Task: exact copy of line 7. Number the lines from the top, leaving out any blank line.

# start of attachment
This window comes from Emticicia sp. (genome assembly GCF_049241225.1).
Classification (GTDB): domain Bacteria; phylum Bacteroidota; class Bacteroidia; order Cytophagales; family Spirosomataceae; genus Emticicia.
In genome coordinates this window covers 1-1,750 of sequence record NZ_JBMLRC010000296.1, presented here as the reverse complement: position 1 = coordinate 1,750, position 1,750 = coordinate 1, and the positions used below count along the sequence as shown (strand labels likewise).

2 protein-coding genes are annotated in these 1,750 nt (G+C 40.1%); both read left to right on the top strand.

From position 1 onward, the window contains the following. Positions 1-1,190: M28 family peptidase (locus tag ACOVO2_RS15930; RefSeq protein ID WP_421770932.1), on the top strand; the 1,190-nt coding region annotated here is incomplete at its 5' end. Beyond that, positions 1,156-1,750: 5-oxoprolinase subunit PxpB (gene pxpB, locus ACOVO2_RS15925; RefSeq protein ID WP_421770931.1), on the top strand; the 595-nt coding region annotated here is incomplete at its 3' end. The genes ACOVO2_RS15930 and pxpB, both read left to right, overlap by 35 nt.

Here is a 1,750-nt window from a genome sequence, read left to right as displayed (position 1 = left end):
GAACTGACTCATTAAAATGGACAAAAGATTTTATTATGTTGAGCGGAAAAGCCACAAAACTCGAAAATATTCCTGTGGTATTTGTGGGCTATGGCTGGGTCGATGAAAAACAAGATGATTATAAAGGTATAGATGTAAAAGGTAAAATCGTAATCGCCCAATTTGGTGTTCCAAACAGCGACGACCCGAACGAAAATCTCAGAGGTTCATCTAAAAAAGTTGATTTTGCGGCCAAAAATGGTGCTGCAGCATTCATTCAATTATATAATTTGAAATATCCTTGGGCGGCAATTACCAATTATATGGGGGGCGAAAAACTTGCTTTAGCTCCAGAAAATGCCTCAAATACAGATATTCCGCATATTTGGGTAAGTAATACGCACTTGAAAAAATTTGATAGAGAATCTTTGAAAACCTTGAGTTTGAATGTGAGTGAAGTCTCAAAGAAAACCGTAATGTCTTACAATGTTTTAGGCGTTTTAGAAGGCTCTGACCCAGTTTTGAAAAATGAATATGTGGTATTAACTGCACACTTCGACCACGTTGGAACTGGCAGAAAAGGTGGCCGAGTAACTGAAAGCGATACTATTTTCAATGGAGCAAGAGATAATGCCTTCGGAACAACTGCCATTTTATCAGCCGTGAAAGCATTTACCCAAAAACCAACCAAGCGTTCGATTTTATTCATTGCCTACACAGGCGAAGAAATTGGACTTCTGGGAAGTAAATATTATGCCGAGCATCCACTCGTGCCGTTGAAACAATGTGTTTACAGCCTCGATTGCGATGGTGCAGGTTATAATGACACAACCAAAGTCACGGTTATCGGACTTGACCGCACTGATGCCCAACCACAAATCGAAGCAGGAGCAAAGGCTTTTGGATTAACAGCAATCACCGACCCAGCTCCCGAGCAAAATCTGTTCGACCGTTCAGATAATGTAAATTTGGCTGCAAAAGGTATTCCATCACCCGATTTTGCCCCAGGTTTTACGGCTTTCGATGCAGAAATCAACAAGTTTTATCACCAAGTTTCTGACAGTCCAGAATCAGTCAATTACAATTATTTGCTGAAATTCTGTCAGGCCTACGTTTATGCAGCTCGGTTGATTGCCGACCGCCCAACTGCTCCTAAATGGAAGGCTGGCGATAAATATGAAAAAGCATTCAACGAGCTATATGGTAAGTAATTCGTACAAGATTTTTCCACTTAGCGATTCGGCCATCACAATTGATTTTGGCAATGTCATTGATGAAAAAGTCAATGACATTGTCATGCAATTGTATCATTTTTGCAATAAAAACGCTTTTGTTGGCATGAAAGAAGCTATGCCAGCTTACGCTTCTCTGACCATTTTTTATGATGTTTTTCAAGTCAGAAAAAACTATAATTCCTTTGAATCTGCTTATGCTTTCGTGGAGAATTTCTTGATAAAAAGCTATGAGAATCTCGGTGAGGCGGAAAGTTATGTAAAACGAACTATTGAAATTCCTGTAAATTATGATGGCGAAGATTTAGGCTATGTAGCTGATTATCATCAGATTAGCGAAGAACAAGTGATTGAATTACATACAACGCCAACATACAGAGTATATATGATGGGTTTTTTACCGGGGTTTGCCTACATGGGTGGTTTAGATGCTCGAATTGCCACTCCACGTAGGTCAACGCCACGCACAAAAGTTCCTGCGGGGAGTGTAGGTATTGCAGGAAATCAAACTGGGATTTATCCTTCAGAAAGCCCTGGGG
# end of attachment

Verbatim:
GAACTGACTCATTAAAATGGACAAAAGATTTTATTATGTTGAGCGGAAAAGCCACAAAACTCGAAAATATTCCTGTGGTATTTGTGGGCTATGGCTGGGTCGATGAAAAACAAGATGATTATAAAGGTATAGATGTAAAAGGTAAAATCGTAATCGCCCAATTTGGTGTTCCAAACAGCGACGACCCGAACGAAAATCTCAGAGGTTCATCTAAAAAAGTTGATTTTGCGGCCAAAAATGGTGCTGCAGCATTCATTCAATTATATAATTTGAAATATCCTTGGGCGGCAATTACCAATTATATGGGGGGCGAAAAACTTGCTTTAGCTCCAGAAAATGCCTCAAATACAGATATTCCGCATATTTGGGTAAGTAATACGCACTTGAAAAAATTTGATAGAGAATCTTTGAAAACCTTGAGTTTGAATGTGAGTGAAGTCTCAAAGAAAACCGTAATGTCTTACAATGTTTTAGGCGTTTTAGAAGGCTCTGACCCAGTTTTGAAAAATGAATATGTGGTATTAACTGCACACTTCGACCACGTTGGAACTGGCAGAAAAGGTGGCCGAGTAACTGAAAGCGATACTATTTTCAATGGAGCAAGAGATAATGCCTTCGGAACAACTGCCATTTTATCAGCCGTGAAAGCATTTACCCAAAAACCAACCAAGCGTTCGATTTTATTCATTGCCTACACAGGCGAAGAAATTGGACTTCTGGGAAGTAAATATTATGCCGAGCATCCACTCGTGCCGTTGAAACAATGTGTTTACAGCCTCGATTGCGATGGTGCAGGTTATAATGACACAACCAAAGTCACGGTTATCGGACTTGACCGCACTGATGCCCAACCACAAATCGAAGCAGGAGCAAAGGCTTTTGGATTAACAGCAATCACCGACCCAGCTCCCGAGCAAAATCTGTTCGACCGTTCAGATAATGTAAATTTGGCTGCAAAAGGTATTCCATCACCCGATTTTGCCCCAGGTTTTACGGCTTTCGATGCAGAAATCAACAAGTTTTATCACCAAGTTTCTGACAGTCCAGAATCAGTCAATTACAATTATTTGCTGAAATTCTGTCAGGCCTACGTTTATGCAGCTCGGTTGATTGCCGACCGCCCAACTGCTCCTAAATGGAAGGCTGGCGATAAATATGAAAAAGCATTCAACGAGCTATATGGTAAGTAATTCGTACAAGATTTTTCCACTTAGCGATTCGGCCATCACAATTGATTTTGGCAATGTCATTGATGAAAAAGTCAATGACATTGTCATGCAATTGTATCATTTTTGCAATAAAAACGCTTTTGTTGGCATGAAAGAAGCTATGCCAGCTTACGCTTCTCTGACCATTTTTTATGATGTTTTTCAAGTCAGAAAAAACTATAATTCCTTTGAATCTGCTTATGCTTTCGTGGAGAATTTCTTGATAAAAAGCTATGAGAATCTCGGTGAGGCGGAAAGTTATGTAAAACGAACTATTGAAATTCCTGTAAATTATGATGGCGAAGATTTAGGCTATGTAGCTGATTATCATCAGATTAGCGAAGAACAAGTGATTGAATTACATACAACGCCAACATACAGAGTATATATGATGGGTTTTTTACCGGGGTTTGCCTACATGGGTGGTTTAGATGCTCGAATTGCCACTCCACGTAGGTCAACGCCACGCACAAAAGTTCCTGCGGGGAGTGTAGGTATTGCAGGAAATCAAACTGGGATTTATCCTTCAGAAAGCCCTGGGG